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CDI Miami | Friday July 25, 2014

Thallium Stress Test

A thallium stress test is an extremely common procedure that allows a doctor to monitor the electrical activity in the heart while the patient walks on a treadmill with a continuous EKG to take “before and after pics” of the heart. Pictures are taken before and after walking to see if there is an area of low blood flow, which suggests blockage in a coronary artery.

In order to scan the heart, an isotope called thallium will be added to an I.V. Thallium is a special tracer that when injected gets to the heart through the bloodstream. A patient will normally walk on a treadmill during the test. Upon completion of this exercise, the patient will then be scanned for around twenty minutes. When the scan is complete, the I.V. will be removed.

The patient will be scanned again during a “resting” test. This test is administered while the patient lies under a scanner for approximately twenty to thirty minutes while pictures of the heart are obtained. If the thallium has arrived at all parts of the heart muscle, then the images will look normal. If there is a blockage present then the thallium will not arrive to that portion of the heart muscle and it will be reflected on the heart images.

Exercise testing is a cardiovascular stress test using EKG and blood pressure monitoring. Stress testing, established after exercise testing, is a diagnostic procedure in which cardiovascular stress is induced. Thallium stress testing is a nuclear medicine study which evaluates the blood supply to the heart. Information about the heart function can also be obtained. The study mainly involves imaging the heart at rest and after the patient’s heart has been stressed.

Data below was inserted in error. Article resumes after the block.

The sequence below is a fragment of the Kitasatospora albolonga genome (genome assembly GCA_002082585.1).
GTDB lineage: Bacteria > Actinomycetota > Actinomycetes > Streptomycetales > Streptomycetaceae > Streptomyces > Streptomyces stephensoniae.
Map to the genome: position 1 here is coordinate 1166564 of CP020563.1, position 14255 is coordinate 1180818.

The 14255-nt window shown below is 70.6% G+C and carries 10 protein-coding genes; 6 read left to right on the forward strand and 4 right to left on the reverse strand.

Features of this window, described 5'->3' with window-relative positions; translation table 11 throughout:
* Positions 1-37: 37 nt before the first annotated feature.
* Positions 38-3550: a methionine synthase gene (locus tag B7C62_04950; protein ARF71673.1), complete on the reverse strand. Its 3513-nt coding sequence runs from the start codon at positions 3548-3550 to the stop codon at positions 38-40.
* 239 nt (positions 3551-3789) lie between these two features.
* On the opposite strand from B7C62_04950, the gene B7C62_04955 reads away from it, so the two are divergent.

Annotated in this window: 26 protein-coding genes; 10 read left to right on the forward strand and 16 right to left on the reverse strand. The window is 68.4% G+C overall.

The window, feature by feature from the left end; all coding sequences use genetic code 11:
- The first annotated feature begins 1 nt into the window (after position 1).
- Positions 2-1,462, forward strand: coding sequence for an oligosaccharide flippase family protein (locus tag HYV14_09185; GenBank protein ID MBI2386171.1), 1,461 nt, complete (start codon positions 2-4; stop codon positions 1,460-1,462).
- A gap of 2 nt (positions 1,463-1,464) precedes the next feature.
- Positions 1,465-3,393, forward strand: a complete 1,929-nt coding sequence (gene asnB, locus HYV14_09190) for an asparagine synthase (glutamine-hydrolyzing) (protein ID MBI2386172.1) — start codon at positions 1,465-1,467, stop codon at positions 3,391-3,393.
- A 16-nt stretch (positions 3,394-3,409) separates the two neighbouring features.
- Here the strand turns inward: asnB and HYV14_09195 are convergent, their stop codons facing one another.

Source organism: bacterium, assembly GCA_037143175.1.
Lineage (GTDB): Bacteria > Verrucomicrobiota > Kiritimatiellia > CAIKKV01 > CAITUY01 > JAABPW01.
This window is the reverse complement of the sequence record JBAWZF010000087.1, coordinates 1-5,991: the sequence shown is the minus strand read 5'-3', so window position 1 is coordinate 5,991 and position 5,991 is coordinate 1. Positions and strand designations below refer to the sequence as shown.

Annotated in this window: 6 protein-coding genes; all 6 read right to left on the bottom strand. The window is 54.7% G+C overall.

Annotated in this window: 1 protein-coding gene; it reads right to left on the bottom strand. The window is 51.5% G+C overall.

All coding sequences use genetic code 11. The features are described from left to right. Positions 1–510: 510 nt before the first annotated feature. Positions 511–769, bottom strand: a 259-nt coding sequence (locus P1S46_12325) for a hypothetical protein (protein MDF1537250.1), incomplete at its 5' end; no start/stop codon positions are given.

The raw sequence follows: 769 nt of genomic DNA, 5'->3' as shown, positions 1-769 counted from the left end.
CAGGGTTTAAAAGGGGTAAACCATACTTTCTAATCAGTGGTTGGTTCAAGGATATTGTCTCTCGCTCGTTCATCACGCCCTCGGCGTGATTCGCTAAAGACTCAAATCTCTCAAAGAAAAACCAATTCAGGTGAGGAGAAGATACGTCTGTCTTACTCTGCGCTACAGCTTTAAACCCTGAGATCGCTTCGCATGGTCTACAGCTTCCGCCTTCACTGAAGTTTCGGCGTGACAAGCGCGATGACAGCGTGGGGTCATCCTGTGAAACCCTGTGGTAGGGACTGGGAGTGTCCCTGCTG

The main purpose of the stress test is to increase the blood flow to the heart. Differences in blood flow to different parts of the heart are more obvious when the blood flow is increased. Thallium stress tests allow radiologists to determine whether or not there are significant blockages in the arteries that may cause a decrease in blood flow.

Thallium stress tests are performed on patients when there is a need to evaluate the strength of the heart, find the cause of chest pain, check the severity of coronary artery blockage, and condition the heart after cardiac arrest and the tolerance level of the heart for physical activities. Basically, a thallium stress test is a method for nuclear imaging to check the flow of blood in the heart muscles, while resting and during activity.

The digital medical imaging center, CDI Miami, offers thallium stress testing as a preventative treatment option for patients who need to evaluate heart strength. They are also known for their reputation as one of the best full body PET scan Miami facilities in the state; they are owned and managed by physicians, radiologists, technicians, and other highly trained and qualified staff.

The Center for Diagnostic Imaging offers many preventative scanning options, including CAT scan, CT PET scan, MRI MRA, and X-ray options. In addition to their diagnostic services, CDI Miami is also known as one of the most preferred ultrasound Miami facilities.

CDI Miami | Thursday December 19, 2013

New Technological Advancement in Radiology Diagnosis

The Center for Diagnostic Imaging (CDI) has announced new breakthroughs for diagnosing and treating medical conditions through nuclear medical imaging. Nuclear medical imaging is a painless technological advanced radiology scanning process used by radiologists, physicians and medical staff.

This newer, highly sophisticated technological advance allows doctors and radiologists to better identify and diagnose medical conditions without surgically opening up patients or trying to interpret potential medical conditions with standard X-rays.

Unlike other types of radiology, nuclear medicine imaging is a medical scanning machine designed to reveal how certain parts of the body are functioning opposed to only reviewing bone, tissue and organ physical images.

CDI medical professionals can now get a closer look at a patient’s organs, tissues and bones. This latest advancement can more efficiently identify if certain body parts are functioning correctly and, if not, diagnose and determine appropriate treatment options as necessary.

Nuclear medicine imaging scanning can better diagnose a variety of diseases including, but not limited to, heart disease, aneurysms, thyroid problems, irregular or inadequate blood flow. Most importantly, nuclear medicine imaging is capable in spotting different types of cancers, which is vital in terms of the type and level of treatment services the patient will need. In many cases, the sooner cancer is discovered within a patient, the odds of treating and beating it increase. Another version of nuclear medicine imaging available at CDI is Positron Emission Tomography, also known as PET scans.